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Rounding Up the Usual (DNA-Based) Suspects

DNA is contributing to crime fighting in more than one way, says Scientific American. Danish researchers who sequenced DNA from the Stone Age were able to come up with a portrait of what their subject may have looked like, down to the shape of his teeth and his chances of being bald. Scientific American's Christine Soares says this development could mark the next step in forensic science. "Far beyond using DNA 'fingerprints' to link an individual to a crime scene, forensic profiling is edging toward the capability to create a police-artist-style sketch of an unknown person by reading traits inscribed in the genome," she says. The researchers profiling the Stone Age man examined his SNPs to determine skin color, eye and hair color, tooth shape, and even type of earwax, which enabled them to pinpoint his ancestry. Soares says DNA portraits could be used the same way in forensic investigations, helping to narrow the pool of suspects. DNA could even point to a suspect's age and even environmental factors like childhood nutrition, she adds.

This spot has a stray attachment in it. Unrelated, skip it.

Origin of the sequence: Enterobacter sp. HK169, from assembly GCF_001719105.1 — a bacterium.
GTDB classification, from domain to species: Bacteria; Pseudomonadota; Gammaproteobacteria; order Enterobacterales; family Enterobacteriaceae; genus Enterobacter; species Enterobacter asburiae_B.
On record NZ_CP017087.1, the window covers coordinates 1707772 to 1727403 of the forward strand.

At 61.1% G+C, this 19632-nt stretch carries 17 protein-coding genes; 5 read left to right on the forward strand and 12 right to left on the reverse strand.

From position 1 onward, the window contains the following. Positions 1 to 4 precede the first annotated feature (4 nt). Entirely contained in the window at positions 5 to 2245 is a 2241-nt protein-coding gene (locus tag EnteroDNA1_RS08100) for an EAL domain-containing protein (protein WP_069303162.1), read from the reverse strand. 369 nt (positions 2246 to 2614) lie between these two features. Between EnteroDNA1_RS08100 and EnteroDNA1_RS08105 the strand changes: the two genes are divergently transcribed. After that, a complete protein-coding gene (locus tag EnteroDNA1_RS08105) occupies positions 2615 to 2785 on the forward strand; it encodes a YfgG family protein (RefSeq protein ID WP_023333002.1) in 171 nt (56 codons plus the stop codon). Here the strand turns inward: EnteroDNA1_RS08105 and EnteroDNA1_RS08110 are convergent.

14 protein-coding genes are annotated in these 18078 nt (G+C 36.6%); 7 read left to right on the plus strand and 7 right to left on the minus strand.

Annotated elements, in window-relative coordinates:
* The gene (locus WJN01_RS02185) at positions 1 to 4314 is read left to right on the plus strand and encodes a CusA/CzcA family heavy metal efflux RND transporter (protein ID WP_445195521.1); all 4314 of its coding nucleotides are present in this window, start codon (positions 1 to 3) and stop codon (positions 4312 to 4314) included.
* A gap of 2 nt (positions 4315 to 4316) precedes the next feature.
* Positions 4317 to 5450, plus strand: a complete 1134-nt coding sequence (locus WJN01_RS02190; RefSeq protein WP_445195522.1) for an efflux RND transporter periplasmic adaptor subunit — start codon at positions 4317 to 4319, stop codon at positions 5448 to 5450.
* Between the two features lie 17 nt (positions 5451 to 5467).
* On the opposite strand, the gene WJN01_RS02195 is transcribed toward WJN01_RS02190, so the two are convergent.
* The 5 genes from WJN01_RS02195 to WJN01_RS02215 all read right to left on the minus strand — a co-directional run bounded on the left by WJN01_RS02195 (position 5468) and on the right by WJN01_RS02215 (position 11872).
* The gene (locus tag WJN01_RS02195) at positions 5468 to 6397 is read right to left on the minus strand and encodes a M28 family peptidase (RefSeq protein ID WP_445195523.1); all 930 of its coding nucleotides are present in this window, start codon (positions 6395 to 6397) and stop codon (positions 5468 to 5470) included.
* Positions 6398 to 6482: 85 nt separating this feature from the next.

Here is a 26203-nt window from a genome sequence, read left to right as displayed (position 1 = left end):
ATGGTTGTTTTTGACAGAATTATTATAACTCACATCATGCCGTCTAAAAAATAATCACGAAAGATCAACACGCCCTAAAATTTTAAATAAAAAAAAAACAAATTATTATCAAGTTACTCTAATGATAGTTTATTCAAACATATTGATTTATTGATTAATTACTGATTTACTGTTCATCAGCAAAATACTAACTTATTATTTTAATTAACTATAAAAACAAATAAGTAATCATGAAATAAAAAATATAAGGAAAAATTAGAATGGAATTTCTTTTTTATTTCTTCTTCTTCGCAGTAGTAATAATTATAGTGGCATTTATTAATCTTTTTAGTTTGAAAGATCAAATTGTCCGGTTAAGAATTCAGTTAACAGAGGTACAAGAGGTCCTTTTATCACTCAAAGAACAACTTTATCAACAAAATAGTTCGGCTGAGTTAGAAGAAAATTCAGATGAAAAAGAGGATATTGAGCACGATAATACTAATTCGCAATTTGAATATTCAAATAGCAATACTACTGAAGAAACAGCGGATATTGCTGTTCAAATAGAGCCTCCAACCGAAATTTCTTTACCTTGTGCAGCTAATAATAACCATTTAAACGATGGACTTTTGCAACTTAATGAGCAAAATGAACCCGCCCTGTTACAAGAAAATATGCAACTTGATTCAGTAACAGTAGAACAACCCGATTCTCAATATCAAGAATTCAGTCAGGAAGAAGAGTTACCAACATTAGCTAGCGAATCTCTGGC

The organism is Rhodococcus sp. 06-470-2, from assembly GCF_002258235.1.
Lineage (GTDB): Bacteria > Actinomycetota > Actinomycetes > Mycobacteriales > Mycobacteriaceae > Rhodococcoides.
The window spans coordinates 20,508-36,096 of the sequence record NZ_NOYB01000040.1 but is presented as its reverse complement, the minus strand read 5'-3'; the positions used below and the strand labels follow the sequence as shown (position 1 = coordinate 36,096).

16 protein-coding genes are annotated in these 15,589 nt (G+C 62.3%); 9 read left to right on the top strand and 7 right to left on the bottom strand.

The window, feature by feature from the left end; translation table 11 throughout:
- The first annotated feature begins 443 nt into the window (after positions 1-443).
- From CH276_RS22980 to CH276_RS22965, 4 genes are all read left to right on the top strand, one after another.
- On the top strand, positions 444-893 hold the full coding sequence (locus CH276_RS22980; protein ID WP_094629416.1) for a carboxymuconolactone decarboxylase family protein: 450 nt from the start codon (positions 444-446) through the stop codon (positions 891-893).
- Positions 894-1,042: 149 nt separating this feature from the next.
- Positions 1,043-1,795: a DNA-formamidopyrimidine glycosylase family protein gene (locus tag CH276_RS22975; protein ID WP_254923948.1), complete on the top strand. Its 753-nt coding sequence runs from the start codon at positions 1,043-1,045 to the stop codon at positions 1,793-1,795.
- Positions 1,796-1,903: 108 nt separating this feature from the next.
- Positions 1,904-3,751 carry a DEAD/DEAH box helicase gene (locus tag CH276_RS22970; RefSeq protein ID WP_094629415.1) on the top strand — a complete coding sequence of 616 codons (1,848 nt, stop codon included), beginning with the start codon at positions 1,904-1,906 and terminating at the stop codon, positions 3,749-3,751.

The Scan

Octopus Brain Complexity Linked to MicroRNA Expansions

Investigators saw microRNA gene expansions coinciding with complex brains when they analyzed certain cephalopod transcriptomes, as they report in Science Advances.

Study Tracks Outcomes in Children Born to Zika Virus-Infected Mothers

By following pregnancy outcomes for women with RT-PCR-confirmed Zika virus infections, researchers saw in Lancet Regional Health congenital abnormalities in roughly one-third of live-born children.

Team Presents Benchmark Study of RNA Classification Tools

With more than 135 transcriptomic datasets, researchers tested two dozen coding and non-coding RNA classification tools, establishing a set of potentially misclassified transcripts, as they report in Nucleic Acids Research.

Breast Cancer Risk Related to Pathogenic BRCA1 Mutation May Be Modified by Repeats

Several variable number tandem repeats appear to impact breast cancer risk and age at diagnosis in almost 350 individuals carrying a risky Ashkenazi Jewish BRCA1 founder mutation.